There are many works of fiction that rely on shock value, on borderline voyeurism, or on the simple sadism of ‘torture porn’. On the face of it, The Cat Lady is about serial killers doing awful things and the protagonist killing them. But to lump it in with the Saws and the jump scare ghost trains would do it a grave disservice. Rather, the irredeemible cruelty of these people is used to give them a real, primal sense of tangible threat, and to give a guilt-free sense of triumph when you manage to turn the tables on them. Its gore and grotesquery serve not to titillate but to induce revulsion and anger, and their constant threat and unpredictable appearances (not to mention the nonlinear narrative) aren’t just a plot hook – they also convey the subtext of intrusive thoughts. In some respects, the Parasites are a metaphor. It’s never overt or crude enough to turn them into cartoon avatars of mental illness that you can kill to cure yourself, but it’s there, a faint shadow beneath the surface.
The psychopaths in question are the Hollywood kind – transparently monstrous serial killers, cannibals, bogeymen with carefully ironed shirts. They’re the tiny minority of psychopaths who also happen to be insane sadistic murderers, not the regular, non-lethal emotional manipulators most of us will fall afoul of at some point. I confess that I was hoping to see more of the latter, but that would make it a very different game. Indeed, the opening had my head spinning with the possible directions the story could take. The setup opens up doors for Susan to become the deathseeker, the heroic serial killer, a vigilante fighting cruelty over crime, the cosmic plaything, the supernatural who might just be imagining the whole thing. That it never fully commits to any of these narratives is a double edged sword, but it does manages to bring together elements of all of them into a mostly coherent whole.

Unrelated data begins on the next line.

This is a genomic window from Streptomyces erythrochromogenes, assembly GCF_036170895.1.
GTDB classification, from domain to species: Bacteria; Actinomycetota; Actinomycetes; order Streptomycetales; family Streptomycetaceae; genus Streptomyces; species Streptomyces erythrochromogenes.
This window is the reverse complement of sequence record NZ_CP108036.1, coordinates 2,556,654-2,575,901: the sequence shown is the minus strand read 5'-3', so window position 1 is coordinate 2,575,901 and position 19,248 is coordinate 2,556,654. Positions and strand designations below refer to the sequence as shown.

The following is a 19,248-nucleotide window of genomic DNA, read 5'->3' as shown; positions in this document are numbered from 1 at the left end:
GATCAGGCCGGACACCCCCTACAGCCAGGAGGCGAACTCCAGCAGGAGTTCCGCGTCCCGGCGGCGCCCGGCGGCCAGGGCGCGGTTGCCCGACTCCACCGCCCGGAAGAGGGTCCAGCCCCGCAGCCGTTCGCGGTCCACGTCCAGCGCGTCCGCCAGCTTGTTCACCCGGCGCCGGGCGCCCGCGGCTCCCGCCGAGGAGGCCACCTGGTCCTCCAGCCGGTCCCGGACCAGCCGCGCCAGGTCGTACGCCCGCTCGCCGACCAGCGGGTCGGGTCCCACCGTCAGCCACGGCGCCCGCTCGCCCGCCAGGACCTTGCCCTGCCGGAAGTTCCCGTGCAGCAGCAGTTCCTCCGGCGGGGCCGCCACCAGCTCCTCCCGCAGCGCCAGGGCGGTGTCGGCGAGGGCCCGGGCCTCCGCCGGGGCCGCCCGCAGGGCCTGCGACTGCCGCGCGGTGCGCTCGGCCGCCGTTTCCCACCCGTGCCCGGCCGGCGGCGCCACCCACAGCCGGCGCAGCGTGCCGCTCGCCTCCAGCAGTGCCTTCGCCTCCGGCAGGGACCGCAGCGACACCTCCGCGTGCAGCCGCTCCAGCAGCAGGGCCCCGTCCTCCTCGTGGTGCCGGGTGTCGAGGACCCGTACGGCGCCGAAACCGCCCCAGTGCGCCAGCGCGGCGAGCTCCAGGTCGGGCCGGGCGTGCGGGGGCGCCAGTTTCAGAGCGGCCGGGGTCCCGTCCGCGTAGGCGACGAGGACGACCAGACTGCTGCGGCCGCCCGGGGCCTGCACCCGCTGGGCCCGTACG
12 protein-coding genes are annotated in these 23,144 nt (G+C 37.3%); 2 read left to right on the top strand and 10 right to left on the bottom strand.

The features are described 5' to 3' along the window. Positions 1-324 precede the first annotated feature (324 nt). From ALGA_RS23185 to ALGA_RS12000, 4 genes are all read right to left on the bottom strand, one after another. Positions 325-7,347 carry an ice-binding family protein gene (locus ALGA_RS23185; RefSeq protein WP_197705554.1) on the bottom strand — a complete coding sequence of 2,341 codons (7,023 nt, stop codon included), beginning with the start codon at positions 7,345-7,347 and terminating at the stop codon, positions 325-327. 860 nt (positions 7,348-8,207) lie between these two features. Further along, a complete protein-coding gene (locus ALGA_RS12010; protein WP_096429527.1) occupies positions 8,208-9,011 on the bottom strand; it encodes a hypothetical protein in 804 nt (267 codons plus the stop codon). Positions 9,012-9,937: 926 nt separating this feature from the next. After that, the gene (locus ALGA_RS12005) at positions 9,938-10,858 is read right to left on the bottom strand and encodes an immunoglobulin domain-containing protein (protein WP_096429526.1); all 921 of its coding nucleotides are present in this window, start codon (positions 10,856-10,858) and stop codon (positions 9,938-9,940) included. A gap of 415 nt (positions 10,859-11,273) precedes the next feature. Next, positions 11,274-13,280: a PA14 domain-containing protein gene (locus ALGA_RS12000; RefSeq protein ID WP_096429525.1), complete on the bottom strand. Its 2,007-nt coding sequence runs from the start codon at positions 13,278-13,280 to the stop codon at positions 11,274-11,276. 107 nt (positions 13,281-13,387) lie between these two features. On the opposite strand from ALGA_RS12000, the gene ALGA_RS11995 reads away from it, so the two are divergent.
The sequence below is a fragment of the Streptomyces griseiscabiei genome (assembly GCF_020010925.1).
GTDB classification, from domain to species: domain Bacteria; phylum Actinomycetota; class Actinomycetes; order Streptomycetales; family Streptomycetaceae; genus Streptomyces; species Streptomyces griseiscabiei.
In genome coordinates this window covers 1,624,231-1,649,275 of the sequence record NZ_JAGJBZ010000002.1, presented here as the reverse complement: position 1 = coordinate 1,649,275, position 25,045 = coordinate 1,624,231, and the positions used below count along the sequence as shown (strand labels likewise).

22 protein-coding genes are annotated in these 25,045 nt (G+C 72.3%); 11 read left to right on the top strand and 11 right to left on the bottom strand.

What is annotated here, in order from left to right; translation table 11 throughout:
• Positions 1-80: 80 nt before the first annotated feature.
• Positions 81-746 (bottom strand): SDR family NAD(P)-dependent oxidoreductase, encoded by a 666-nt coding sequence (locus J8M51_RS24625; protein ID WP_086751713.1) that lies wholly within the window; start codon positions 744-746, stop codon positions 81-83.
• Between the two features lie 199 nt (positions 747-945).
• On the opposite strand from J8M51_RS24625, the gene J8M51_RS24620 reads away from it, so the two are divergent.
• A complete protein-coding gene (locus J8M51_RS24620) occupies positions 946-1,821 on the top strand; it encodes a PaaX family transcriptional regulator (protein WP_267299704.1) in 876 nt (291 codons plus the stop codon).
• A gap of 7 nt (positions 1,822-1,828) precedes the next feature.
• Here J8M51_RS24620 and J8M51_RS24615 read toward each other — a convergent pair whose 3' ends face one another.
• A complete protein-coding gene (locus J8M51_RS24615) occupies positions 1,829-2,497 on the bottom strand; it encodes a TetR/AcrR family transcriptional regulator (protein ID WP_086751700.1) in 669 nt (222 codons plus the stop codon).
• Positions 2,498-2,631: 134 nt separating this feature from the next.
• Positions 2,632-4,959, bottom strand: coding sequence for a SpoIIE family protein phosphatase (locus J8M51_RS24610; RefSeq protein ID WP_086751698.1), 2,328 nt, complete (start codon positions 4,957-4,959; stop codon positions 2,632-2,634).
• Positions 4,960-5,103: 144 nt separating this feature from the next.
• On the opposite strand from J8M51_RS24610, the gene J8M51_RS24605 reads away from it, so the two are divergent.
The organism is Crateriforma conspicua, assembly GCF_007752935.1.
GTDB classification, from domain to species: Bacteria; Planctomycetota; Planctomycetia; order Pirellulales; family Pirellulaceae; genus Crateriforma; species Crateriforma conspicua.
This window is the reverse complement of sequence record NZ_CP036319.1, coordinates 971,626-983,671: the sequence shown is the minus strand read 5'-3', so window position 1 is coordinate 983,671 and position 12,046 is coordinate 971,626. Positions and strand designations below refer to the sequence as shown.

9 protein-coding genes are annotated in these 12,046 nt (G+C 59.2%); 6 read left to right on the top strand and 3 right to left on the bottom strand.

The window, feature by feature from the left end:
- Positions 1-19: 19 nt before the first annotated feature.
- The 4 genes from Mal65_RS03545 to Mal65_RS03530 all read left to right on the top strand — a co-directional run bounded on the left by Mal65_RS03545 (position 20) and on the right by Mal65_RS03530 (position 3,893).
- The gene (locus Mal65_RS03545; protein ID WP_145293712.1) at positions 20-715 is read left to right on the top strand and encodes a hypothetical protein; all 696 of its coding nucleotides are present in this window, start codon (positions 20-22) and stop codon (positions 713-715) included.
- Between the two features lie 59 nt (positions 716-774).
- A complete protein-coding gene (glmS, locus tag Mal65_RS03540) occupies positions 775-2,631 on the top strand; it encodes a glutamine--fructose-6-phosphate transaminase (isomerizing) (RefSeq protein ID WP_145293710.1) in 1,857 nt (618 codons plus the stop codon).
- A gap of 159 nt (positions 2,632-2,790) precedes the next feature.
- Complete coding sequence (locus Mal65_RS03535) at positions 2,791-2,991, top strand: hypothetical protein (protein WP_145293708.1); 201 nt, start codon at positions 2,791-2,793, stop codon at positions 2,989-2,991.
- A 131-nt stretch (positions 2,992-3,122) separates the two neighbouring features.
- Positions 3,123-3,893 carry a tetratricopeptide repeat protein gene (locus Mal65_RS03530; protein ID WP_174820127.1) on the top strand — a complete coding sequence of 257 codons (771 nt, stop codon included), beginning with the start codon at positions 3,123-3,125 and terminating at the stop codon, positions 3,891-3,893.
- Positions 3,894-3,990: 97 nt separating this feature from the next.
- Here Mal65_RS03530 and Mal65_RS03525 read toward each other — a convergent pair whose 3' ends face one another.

For her part, Susan is much more realistic. She doesn’t have Hollywood Depression (symptoms include being a bit sad, complaining a lot, and being an attractive young woman holding her head in her hands) nor does the game suggest her feelings could be vanquished overnight. She is severely depressed, and genuinely wants to die. The news that she’s now immortal, and later, the fact that she’s done brave and impressive things, don’t magically make everything okay. On the face of it this might seem dissonant, but to anyone familiar with depression, it’ll be all too close to home.
Then there are the Parasites-as-concept, and the paranoia their existence brings. If you’ve tangled with a psychopath, you already know that when someone gains your trust and betrays it, you question everything and everyone. Your dearest friends are suddenly cast in the light of suspicion and fear. It drives you to mistrust everyone when you need someone to reach out to the most.
Both these aspects turns the game into two stories – there’s Susan the paranoid, miserable hermit, and Susan the hero, but they’re both the same, and that’s kind of the point. It’s a horribly violent game of death and mutilation, and it’s a sweet and simple game about pain and friendship. Neither would be very interesting on its own. It’s the weird juxtaposition of the two that makes the game interesting, and also hits so painfully home. Depression isn’t consistent. It’s not the same behaviour every day. It’s smiling to hide how terrible you feel, it’s doing great things but hating yourself anyway. It’s feeling emotional equivalence between saving someone’s life and your neighbour being mean to you. It’s Michael Rosen’s Sad Book.
And that’s where TCL is truly great. Susan, openly calling herself The Cat Lady within an hour of playtime, in a scene straight out of superhero fiction, represents an immortal avatar of righteous vengeance, and at the same time, a vulnerable, lonely, desperately unhappy sufferer. She can do something wonderful, and then come home and want to die.